Tax relief?

Minority leader proposes spending cuts to pay for renewables tax-credit extension

Yet another episode in the drama that is the renewable-energy tax-credit extensions. Last week, Senate Minority Leader Mitch McConnell (R-Ky.) sent a letter [PDF] to Majority Leader Harry Reid (D-Nev.) and House Speaker Nancy Pelosi asking that the Democrats agree to spending cuts in order to fund the extension of tax credits for renewable energy. In the letter, McConnell says he “would like to focus on areas of bipartisan agreement in order to break the impasse on these time-sensitive tax matters.” The Senate has been in a lock for some time now over the extensions, which would maintain the tax …

Cheney's third term

McCain’s economy plan fails to substantially address energy efficiency

John McCain takes the "conserve" out of "conservative." His entire energy efficiency strategy would fit on one side of a very small file card and can be summarized as follows: Ban Porsches, green federal buildings, and applaud homeowners who do stuff on their own! His repackaged new economic plan, "Jobs for America" has precisely three paragraphs that deal with efficiency: CAFE Standards: John McCain has long supported CAFE standards -- the mileage requirements that automobile manufacturers' cars must meet. Some carmakers ignore these standards, pay a small financial penalty, and add it to the price of their cars. John McCain believes that the penalties for not following these standards must be effective enough to compel carmakers to produce fuel-efficient vehicles. Seriously. That's all he has to say about fuel economy. McCain's entire fuel economy strategy is to force a small number of "higher end auto companies like BMW, Porsche, and Mercedes" to make their cars fuel efficient. What a transformative, addiction-ending idea -- I bet it would reduce U.S. oil consumption at least one-tenth of 1 percent:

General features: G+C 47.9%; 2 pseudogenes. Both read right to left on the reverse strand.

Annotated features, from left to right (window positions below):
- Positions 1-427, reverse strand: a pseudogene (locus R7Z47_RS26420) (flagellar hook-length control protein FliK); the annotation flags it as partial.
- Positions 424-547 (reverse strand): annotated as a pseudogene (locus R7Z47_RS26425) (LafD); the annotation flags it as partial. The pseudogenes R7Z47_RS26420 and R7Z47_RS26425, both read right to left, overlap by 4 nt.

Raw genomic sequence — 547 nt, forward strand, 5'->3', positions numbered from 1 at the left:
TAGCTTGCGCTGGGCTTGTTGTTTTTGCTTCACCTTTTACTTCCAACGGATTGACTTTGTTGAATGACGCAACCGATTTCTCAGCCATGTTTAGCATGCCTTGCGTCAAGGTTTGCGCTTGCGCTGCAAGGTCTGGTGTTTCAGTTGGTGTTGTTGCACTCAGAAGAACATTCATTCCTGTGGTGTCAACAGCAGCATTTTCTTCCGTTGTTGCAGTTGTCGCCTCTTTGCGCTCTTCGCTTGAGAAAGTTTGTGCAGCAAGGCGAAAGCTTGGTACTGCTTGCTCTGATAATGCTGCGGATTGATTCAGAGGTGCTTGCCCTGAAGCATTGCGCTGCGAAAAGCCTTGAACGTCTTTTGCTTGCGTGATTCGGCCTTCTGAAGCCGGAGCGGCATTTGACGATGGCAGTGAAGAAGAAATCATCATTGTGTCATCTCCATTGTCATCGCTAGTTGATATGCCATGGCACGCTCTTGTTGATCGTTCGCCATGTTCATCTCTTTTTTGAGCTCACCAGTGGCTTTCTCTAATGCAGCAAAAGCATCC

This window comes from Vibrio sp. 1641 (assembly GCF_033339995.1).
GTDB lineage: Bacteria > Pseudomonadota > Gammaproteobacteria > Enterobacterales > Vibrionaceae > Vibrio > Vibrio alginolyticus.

The Iraqi Oil Ministry's new fave five

All the oil news that’s fit to print